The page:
But as Japan develops another state of emergency to reduce the prevalence of Covid-19 infections before the Olympics, retailers have no idea what the effects of the epidemic will look like.
There are some symptoms that are afraid of getting caught in the foot while new habits are permanent. Nowhere does this sound better than Isetan Mitsukoshi, a 348-year-old retailer who sells everything from high-end bags and room utensils to traditional sweets.
When the government announced the emergency last year, the company was forced to adopt new habits. Staff turned to Zoom online video and messaging software to meet an influx of requests from customers who want to be able to purchase online wallets during school start-ups in April.
The group has been developing its own mobile app which assumes that all 1m products sold at its Shinjuku supermarket are available online. The app also provides an opportunity for customers to ask their sellers almost.
“We have seen that we can offer services that are not available on Amazon or Rakuten if our stylists are able to provide advice to customers who need such encouragement before making the decision to buy something. [online], ”Says Tomohide Sanbe, an elder in the Isetan Mitsukoshi.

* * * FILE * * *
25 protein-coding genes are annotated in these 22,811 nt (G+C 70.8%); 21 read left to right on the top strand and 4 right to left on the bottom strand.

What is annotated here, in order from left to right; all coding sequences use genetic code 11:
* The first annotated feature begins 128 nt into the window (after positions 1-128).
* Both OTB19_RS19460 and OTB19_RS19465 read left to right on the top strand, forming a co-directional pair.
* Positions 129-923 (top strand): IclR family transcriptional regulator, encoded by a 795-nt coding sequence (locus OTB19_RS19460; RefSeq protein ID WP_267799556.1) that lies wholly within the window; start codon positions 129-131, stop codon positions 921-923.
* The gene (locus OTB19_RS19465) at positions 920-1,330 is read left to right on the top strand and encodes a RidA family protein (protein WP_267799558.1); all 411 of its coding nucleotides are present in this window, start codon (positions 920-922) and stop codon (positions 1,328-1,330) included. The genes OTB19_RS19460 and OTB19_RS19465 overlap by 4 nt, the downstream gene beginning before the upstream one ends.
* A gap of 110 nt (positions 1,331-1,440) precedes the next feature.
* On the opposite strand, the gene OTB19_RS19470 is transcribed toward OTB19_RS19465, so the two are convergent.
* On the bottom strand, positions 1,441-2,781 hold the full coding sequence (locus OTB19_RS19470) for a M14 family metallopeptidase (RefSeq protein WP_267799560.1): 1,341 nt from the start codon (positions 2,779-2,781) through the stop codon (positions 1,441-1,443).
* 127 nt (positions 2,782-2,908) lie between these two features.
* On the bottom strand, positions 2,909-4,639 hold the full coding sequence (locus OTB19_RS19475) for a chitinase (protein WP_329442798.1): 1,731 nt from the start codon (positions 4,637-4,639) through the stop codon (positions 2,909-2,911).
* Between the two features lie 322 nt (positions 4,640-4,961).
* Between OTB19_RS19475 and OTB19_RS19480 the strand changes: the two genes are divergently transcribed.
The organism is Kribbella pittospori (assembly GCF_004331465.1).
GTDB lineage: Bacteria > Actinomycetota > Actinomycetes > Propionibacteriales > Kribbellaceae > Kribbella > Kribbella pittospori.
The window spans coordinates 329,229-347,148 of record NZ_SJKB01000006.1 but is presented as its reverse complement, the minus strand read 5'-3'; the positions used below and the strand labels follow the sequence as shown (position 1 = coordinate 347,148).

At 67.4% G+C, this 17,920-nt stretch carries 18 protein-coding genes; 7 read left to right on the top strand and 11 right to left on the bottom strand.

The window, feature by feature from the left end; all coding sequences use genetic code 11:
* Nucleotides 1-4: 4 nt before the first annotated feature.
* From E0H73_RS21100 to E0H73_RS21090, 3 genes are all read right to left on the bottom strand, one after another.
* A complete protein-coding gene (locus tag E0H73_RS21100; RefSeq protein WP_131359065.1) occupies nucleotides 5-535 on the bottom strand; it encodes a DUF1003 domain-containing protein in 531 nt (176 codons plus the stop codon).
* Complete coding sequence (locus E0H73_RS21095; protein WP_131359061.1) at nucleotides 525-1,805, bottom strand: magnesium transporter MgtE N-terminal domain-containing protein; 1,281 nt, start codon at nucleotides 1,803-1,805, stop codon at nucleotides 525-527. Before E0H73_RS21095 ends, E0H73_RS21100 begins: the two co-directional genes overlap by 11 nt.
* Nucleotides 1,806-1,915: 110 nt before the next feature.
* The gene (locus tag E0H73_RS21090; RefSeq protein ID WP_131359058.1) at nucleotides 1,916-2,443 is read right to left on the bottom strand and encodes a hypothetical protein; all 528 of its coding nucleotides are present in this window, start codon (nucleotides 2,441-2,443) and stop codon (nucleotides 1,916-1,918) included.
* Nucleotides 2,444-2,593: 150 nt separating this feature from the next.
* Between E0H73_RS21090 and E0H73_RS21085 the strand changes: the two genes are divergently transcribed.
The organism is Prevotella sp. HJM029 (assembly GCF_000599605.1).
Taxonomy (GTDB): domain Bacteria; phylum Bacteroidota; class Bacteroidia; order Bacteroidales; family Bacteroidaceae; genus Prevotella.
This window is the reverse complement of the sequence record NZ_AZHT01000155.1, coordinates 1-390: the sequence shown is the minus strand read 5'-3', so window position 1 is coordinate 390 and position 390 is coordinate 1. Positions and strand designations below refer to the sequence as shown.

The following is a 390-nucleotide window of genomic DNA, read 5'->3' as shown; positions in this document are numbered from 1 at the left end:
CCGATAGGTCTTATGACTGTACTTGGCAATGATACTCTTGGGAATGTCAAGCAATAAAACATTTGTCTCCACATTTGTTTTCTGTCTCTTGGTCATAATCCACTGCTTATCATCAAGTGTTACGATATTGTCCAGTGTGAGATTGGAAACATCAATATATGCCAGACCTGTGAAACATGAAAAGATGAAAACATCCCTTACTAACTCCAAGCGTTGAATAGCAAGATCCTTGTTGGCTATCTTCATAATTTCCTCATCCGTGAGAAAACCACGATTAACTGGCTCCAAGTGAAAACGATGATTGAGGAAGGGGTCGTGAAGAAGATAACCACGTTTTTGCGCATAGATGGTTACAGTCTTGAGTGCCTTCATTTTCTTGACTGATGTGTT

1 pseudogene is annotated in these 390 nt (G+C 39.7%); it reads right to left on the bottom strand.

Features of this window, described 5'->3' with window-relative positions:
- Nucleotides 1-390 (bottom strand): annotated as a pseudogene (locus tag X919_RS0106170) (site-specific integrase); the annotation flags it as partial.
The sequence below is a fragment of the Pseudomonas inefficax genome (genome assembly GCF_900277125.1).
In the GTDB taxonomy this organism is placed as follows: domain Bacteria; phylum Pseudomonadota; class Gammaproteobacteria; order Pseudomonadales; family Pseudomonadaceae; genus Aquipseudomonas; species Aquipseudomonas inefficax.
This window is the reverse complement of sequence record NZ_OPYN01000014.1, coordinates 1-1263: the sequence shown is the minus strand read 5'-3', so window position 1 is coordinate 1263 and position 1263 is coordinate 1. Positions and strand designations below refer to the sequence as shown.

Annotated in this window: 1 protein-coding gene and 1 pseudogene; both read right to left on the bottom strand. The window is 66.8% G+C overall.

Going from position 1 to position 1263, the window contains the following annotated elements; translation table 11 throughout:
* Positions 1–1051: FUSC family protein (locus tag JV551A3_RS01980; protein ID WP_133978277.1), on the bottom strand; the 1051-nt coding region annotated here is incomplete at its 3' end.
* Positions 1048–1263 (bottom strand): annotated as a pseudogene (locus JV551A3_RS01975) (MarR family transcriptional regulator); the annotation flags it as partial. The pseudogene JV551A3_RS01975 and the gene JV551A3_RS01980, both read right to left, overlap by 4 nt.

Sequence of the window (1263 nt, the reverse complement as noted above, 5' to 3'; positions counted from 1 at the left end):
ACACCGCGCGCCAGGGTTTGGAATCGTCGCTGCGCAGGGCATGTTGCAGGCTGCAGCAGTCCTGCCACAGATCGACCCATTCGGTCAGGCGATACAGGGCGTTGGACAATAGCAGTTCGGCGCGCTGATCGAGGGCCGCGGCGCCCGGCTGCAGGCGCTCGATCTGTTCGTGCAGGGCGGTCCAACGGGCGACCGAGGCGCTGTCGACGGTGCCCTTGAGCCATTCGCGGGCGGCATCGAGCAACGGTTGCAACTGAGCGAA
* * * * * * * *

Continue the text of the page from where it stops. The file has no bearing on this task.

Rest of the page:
“We have come to the point where we have to reconsider the meaning of our lives,” he added.
Yuko Shimomura, who works for a business company in Tokyo, said the challenges of the Covid-19 have changed the way they sell.
Shimomura, 40, said: “I don’t mind going to the mall.
Approaching the final game
It is not difficult to find skeptics who believe that Isetan’s experiments will be less expensive, too late as the website reaches consumers.
“The authorities have ignored the digital transformation process because of their reliance on stores,” said Sho Kawano, Japan’s chief executive officer at Goldman Sachs, Isetan said. “Things would have been much different if Isetan had strengthened digital experimentation 10 to 15 years ago. It is almost over.”
Even before the epidemic, the mix and disinterest in other traditional retailers had opened up opportunities for rivals such as digital Zozo and the Mercari market app. Out of desperation, they are successful.
Shares at Mercari, which were announced publicly in 2018, recorded new ones earlier this year when younger generations of Japanese customers used the app to sell handmade clothing, handbags and more. Revenue rose 41% to record ¥ 28.6bn ($ 261m) in the first three months of the year.